Transformative Works and Cultures copyright clarification

What copyright is Transformative Works and Cultures using?

TWC is copyrighting under a Creative Commons Attribution-Noncommercial 3.0 Unported License.

In brief, everyone is free to reprint or remix, with attribution, without obtaining specific permission, as long as the original publication info is attributed and/or hotlinked back. We chose a noncommercial license because we think that enough people are making money off fan labor. If people are going to do so, we figure at least they ought to tell us, so we can tell the author.

Practically speaking, what does that copyright mean for the authors who publish in TWC?

It means that anybody can post full text of the articles, with attribution, as long as they don’t make money. Authors may therefore repost the entire content to their blog or Web site after TWC has been published. Likewise, random people can repost full text without restriction. As long as they attribute it properly, it’s all good.

If people want to make money off the text, perhaps by anthologizing the essay in an edited volume, then they must ask. This includes the author, because once an article appears in TWC, TWC owns the copyright.

We plan to grant permission to anyone who requests reprint, regardless of who they are (the author or not), without asking for money. We basically just want to know, so we can inform the author. If the author does not want the article reprinted, we are obliged to disregard the author’s wishes and permit the publication to go forward, as per our stated reprint policy (“Such permission is routinely granted for free”). We do this in the spirit of open access.

Why is TWC retaining copyright, not the author?

The journal retaining copyright is standard in academic journal publishing. Everyone in the industry understands it. We’re thus in line with general practice. Production editors at presses seeking reprint permission will automatically come to TWC, not the author. Requesting payment for reprints is one way that academic journals make money. However, TWC, because it is associated with the Organization for Transformative Works, a nonprofit organization, and because we want to retain the spirit of open access, will never ask for money to reprint articles.

Our main reason is a purely practical one: TWC retains copyright to protect its ability to grant reprint permission in case the author disappears.

Further, we are committed to open access. If we released copyright to the author, the author could choose to abrogate that by refusing to grant reprint permission. This is not in line with TWC’s mission and goals, which are focused on the free dissemination of ideas.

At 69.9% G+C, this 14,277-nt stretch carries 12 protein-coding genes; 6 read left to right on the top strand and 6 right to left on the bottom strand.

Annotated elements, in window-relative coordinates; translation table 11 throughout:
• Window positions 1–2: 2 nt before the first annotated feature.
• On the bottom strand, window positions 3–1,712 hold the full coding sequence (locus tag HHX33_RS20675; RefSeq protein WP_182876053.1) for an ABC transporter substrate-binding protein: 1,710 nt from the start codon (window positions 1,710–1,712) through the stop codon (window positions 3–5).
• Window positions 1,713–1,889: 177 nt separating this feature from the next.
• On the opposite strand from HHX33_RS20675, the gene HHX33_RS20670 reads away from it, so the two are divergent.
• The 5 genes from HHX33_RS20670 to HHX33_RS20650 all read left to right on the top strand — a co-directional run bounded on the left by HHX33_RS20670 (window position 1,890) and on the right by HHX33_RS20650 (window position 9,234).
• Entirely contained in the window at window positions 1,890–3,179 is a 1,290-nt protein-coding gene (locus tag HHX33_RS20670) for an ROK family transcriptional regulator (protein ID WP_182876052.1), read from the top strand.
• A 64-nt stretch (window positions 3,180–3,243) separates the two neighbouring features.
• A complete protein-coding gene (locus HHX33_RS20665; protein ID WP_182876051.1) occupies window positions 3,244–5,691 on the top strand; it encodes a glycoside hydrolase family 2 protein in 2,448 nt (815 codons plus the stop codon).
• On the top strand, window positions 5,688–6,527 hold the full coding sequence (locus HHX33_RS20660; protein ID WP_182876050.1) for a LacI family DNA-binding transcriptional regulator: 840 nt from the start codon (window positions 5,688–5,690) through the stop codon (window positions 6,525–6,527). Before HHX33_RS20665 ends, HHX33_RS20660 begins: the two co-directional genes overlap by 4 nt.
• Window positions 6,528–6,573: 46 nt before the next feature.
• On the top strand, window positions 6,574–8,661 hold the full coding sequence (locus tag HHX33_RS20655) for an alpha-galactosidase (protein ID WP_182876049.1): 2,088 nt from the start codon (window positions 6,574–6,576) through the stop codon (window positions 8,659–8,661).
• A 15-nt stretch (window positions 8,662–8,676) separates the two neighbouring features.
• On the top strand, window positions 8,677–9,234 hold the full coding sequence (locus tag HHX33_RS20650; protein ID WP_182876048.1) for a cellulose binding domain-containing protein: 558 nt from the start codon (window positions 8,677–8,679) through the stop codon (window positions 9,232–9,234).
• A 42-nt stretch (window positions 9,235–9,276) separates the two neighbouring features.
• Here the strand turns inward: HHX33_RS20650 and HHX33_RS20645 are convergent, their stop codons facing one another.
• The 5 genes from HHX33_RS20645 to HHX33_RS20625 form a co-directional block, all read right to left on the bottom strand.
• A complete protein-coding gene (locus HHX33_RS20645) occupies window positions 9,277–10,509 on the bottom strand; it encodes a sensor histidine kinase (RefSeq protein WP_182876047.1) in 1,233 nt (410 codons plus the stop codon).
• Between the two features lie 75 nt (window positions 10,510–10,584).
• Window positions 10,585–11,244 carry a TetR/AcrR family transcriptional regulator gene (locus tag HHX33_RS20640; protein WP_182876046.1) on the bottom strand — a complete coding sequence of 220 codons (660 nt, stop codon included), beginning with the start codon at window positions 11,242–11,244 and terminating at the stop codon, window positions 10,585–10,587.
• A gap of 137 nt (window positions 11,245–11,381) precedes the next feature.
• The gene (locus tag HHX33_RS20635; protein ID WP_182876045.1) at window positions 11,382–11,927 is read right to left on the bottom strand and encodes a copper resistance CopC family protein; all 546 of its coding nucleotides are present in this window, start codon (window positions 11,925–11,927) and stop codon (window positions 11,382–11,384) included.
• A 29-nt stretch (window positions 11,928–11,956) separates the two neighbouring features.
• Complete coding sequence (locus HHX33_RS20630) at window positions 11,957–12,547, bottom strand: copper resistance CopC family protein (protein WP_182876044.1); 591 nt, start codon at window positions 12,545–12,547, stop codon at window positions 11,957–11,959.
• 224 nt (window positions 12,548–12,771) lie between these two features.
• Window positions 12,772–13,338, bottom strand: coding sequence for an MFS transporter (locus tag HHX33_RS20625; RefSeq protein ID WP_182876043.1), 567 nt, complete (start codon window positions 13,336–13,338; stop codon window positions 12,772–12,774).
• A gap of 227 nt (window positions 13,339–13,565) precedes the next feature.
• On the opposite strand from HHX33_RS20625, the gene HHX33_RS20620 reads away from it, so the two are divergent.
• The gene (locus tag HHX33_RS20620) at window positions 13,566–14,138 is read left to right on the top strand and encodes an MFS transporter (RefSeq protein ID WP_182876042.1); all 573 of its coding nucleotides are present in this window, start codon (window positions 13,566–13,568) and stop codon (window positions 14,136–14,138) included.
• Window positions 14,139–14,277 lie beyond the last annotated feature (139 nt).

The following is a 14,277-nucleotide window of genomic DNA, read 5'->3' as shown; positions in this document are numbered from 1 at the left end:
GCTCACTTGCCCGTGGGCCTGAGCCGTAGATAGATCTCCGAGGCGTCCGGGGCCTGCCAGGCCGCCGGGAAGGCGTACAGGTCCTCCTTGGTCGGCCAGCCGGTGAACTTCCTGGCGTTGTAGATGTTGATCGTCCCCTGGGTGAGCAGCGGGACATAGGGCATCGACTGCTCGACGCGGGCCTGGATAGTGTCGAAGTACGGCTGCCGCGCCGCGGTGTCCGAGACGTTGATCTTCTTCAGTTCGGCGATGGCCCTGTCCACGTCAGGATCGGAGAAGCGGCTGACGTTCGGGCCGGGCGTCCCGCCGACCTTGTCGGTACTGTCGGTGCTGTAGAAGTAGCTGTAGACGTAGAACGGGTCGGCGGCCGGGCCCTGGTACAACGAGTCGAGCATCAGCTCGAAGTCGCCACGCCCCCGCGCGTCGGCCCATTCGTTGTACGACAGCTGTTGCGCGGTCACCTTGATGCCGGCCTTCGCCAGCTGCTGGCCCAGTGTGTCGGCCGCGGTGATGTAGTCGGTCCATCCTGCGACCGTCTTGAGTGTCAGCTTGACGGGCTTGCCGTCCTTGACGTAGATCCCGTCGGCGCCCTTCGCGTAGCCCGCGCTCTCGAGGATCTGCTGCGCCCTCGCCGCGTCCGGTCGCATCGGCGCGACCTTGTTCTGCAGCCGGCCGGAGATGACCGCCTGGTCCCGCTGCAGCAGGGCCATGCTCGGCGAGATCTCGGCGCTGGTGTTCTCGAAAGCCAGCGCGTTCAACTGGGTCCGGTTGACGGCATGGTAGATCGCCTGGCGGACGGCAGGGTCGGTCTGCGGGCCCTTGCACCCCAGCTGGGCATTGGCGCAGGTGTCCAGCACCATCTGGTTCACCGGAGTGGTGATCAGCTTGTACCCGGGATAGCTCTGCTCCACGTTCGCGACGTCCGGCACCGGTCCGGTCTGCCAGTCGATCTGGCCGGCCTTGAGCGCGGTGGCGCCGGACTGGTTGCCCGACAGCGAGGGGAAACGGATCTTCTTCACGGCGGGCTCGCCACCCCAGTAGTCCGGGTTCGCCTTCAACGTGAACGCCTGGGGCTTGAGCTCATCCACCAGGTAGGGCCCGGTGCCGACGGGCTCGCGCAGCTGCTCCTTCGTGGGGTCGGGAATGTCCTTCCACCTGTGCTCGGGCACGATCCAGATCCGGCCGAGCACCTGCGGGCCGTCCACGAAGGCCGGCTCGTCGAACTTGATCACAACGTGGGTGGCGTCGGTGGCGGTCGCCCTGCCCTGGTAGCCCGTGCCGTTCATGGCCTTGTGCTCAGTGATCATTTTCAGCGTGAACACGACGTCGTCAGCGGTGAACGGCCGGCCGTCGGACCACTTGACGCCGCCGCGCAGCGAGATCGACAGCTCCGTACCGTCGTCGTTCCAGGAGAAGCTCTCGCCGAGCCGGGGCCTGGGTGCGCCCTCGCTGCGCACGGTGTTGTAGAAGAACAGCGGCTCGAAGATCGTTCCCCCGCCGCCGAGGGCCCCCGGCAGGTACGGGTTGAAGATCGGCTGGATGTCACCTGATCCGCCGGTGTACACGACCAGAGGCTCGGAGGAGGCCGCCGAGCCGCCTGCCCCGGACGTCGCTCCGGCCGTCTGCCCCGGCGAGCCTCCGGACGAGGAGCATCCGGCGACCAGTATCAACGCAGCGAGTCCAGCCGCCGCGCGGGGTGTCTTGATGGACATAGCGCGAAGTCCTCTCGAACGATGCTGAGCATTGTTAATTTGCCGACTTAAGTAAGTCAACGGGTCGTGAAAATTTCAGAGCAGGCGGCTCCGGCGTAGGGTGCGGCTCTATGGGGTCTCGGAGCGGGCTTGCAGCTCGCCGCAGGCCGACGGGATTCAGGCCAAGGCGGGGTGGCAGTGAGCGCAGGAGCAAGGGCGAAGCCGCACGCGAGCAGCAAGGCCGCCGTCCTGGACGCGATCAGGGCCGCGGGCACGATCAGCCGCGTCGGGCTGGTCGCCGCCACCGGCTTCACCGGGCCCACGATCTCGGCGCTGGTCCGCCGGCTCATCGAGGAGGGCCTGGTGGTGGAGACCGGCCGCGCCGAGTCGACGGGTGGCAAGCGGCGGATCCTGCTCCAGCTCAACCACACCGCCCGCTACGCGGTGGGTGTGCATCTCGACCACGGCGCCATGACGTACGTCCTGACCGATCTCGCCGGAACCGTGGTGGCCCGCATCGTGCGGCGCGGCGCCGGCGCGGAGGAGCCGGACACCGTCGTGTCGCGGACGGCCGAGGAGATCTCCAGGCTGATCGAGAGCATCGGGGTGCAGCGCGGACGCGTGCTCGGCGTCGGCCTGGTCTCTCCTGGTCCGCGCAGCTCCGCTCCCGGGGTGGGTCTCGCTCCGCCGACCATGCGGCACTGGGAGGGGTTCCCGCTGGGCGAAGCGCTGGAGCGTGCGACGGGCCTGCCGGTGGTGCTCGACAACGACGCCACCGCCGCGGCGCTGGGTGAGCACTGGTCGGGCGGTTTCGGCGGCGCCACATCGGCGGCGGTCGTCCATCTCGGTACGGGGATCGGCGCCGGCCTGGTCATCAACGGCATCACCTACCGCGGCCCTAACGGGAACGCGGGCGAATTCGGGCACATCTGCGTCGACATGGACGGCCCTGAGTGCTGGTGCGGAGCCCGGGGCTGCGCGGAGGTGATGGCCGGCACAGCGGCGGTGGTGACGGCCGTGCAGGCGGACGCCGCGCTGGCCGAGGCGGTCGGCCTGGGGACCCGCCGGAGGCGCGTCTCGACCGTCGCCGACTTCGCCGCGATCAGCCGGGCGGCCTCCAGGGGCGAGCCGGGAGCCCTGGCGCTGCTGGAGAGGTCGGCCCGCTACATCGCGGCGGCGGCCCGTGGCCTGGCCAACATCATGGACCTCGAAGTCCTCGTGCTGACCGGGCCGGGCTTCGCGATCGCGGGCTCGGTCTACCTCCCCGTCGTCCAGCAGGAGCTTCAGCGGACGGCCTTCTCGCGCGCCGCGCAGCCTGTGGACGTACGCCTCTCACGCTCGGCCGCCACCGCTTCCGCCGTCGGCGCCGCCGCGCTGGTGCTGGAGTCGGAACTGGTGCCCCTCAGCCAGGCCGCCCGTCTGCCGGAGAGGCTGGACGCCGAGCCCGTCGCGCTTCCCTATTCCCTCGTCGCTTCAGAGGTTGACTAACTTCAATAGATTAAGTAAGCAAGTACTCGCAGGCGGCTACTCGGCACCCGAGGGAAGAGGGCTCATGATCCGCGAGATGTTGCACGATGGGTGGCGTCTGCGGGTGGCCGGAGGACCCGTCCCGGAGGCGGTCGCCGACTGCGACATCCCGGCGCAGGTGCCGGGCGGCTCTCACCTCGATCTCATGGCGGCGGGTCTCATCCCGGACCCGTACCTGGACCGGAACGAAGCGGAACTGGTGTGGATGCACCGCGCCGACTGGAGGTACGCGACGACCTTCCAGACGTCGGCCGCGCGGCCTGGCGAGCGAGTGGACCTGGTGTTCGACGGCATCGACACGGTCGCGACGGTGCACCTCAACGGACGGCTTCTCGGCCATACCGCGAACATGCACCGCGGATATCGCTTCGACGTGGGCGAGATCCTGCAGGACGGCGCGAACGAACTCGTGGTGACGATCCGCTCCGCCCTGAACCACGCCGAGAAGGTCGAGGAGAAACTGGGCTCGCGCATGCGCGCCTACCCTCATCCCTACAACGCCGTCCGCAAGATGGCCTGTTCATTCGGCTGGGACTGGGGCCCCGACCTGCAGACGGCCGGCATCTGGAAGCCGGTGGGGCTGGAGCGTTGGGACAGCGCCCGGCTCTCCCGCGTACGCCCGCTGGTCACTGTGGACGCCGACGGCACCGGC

What about reproduction of copyrighted or trademarked material in TWC?

As part of the essays we will print, TWC will publish screencaps, manips, original art based on copyrighted or trademarked characters, short vids, and other artworks based on copyrighted material.

As TWC’s Web site notes in the section on Online Submissions,

We believe images, including images altered by an artist to create a derivative artwork, and song lyrics may appear in TWC under fair use under U.S. copyright law. Such images and lyrics are fair use because:
1. They are lower in resolution and quality than the original.
2. They do not limit the copyright owners’ distribution rights.
3. They are being used in the context of academic analysis in a manner that contributes meaningfully to our culture.
4. They represent only a tiny fraction of the whole artwork.
5. They are hosted by the OTW’s servers, and the OTW is a nonprofit organization.

This reading of fair use means that we will permit reproduction of images that most other scholarly journals would never consider. We hope that this will inspire authors who have resisted writing such works because they knew they would basically be unpublishable.

If authors wish to reprint untransformed copyrighted texts that are not artworks, such as bar graphs or charts that were originally published in another academic journal, the author is responsible, as is standard in the industry, for contacting the journal to obtain permission, paying any fees, and providing the TWC editors with copies of the relevant paperwork.


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